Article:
Kith Café

There are few things more pleasurable than having a leisurely stroll along the promenade stretching down the Singapore River- it is a place brimming with quaint cafés and exuberant restaurants, perfect for tourists and foodies alike (although, you must admit, sometimes the two come hand in hand).

Until you notice the murky waters of the river, or get caught in one of Singapore’s erratic rain showers, or notice that half the cafés are closed for Chinese New Year. [Ahem, Toby’s Estate.]

But we’ll ignore that for awhile.

Tucked in a little corner of the furthermost bend of the promenade, Kith Café lies there, emanating warmth and radiating welcome with their roughly cut wooden tables, simple wooden stools, and hastily scribbled chalkboard walls.

Symbols of unpretentiousness and simple elegance.

Perfect for a wednesday brunch with the girls.

We plopped down our laptops, large totes, and various heavy-duty electronics on a squarish table outside, and scampered in to scrutinize the extensive menu scrawled all over their black chalkboard.

Someone must have had quite a fair bit of fun doodling all over the walls. Fresh juice, milkshakes, protein shakes, coffee, breakfast toasties, salads, spaghetti- you name it.

That particular someone must have been the chef- what delight out of simply listing the ingredients! Of course I had to order the hotdog. Poached egg? Caramelized onion? Bratwurst?

Count me in.

An ice blended latte to go with that too, please.

The waiter smiled a cheeky grin and quickly went about busy blending up that cool frigid drink, chuckling to himself and humming a low tune. What a lovely day. What a lovely place. Everyone buzzed about in a excitedly cheery, albeit leisurely unhurried manner- hardly something you see around nowadays, much less in fast-paced, ruthless Singapore. Perhaps more than just a little reminiscent of the good ol’ days, we settled down in our seats with our drinks and waited for the food to be served.

Alex and I were setting up our literature blog together, and what better place to ruminate over prolific writers and literary depth than over some milky, honeyed lattes and over the sights of the Singapore river? Mucky sepia waters aside, there was something strangely endearing about the high pebble-lined banks and the distinctly green fences. An hour or two at the café, and Belles Lettres was born.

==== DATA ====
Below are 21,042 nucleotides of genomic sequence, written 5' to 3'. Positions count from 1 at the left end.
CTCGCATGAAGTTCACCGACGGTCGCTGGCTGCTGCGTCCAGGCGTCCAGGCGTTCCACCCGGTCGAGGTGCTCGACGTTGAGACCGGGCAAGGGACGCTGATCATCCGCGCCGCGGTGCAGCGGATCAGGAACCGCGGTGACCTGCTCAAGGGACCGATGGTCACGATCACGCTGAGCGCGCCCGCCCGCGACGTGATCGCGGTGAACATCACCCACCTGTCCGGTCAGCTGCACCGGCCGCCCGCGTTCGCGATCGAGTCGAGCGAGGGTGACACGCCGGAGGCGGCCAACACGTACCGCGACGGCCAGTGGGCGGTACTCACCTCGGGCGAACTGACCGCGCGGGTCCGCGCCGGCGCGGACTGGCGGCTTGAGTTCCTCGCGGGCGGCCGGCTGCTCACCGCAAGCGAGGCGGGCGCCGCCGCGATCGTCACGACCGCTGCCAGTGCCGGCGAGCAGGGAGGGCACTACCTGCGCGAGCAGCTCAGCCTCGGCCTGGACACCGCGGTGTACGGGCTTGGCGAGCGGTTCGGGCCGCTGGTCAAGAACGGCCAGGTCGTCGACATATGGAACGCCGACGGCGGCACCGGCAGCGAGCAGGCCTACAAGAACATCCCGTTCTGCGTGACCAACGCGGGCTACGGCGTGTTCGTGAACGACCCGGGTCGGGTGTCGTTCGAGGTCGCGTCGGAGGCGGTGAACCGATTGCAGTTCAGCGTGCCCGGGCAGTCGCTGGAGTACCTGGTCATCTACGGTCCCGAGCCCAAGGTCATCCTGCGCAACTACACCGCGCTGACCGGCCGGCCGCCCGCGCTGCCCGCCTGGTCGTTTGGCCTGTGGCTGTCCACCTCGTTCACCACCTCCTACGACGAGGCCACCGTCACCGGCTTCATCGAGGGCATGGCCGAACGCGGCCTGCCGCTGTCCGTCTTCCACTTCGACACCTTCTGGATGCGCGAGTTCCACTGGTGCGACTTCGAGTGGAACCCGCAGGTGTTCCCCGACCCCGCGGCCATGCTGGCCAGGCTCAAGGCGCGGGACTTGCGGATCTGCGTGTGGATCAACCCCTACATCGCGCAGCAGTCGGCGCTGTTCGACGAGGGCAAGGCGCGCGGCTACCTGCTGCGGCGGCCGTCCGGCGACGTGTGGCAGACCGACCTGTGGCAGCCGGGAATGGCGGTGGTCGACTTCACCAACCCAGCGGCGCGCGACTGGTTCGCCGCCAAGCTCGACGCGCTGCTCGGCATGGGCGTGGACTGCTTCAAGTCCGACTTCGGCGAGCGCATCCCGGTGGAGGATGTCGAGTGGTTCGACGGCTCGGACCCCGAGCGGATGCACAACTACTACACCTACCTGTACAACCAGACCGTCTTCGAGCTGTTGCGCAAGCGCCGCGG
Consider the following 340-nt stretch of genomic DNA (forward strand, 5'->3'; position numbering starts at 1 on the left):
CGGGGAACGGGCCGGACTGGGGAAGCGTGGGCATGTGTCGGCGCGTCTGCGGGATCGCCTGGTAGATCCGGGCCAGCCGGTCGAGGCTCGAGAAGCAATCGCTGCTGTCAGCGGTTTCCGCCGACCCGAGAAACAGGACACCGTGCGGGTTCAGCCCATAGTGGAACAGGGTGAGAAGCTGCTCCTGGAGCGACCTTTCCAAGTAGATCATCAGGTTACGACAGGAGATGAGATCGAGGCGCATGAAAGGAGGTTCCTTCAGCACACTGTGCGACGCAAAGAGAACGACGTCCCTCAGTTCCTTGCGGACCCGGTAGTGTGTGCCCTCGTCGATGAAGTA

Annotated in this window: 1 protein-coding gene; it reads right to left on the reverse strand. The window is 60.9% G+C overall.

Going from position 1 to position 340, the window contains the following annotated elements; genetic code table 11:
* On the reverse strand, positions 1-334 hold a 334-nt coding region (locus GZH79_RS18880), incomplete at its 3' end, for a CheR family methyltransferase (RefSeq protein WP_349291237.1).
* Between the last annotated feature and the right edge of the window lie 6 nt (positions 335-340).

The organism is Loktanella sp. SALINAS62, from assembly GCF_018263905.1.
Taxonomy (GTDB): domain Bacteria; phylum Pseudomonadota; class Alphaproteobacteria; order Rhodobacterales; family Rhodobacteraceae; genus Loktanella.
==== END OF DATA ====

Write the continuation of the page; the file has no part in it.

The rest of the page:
Hotdog. Smoked bratwurst, bacon, poached egg, cheddar, caramelized onion, mustard. $10.
Hotdog. Smoked bratwurst, bacon, poached egg, cheddar, caramelized onion, mustard. $10.

Dully contained excitement stirred in our hearts as the hotdogs and sandwiches were served, hearty, good-looking things with grill-marked buns and bravely slit bratwurst dogs. Curvy corners of sliced cheese flaunted their flaxen bodies as they arched over the undulated buns. Specks of browned, perfectly caramelized onions poked out under the zig-zag of mustard; and that was the last straw. The sudden craving and lust to sink my jaws into the delicious and most definitely sumptuous thing overwhelmed my food-critique-observant self, so I quickly snapped a picture and started to dig in. As rule of thumb, whenever there’s a poached egg involved, I plop it on the bun, poke a large gaping hole in it, and let the yolk ooze out all over the bun. The yolk slit open with a delightful golden hue, but after a bit the recalcitrant thing just wouldn’t flow anymore. Uh oh, trouble. A little wee bit of cooked yolk.

Ah, poached eggs. Such terribly hard things to perfect.

Little cooked bits notwithstanding, I smushed the yolk all over with the fork and munched on the hot dog with little heed to messy appearances and dripping goo. Good thing about having a lunch out with the girls- no need to worry about etiquette!

We didn’t try much else at the place- Claire had the same hotdog and a watermelon lychee cooler (which apparently was superb), and Alex a tuna sandwich and a honey milk latte. Alex’s toasted tuna sandwich looked underwhelming and small, but they must have been packed with a good bit of flavor since she didn’t seem to complain.

A brief look at the people around us and something told me that the hotdog was probably the best kid on the block.

So, do get the hotdog when you come here. The latte wasn’t outstanding, but hey, neither is Starbucks and yet we all frequently patronize it.

Rating: 5/7 (Great hotdog, great service, good ambience, average all else. Heard the big breakfast and hot coffee shots are something though.)

7 Rodyk Street
Watermark at Robertson Quay
Singapore 238215

Published by ruruhoong

Part-time economist, writer, tanguera. Full time glutton.

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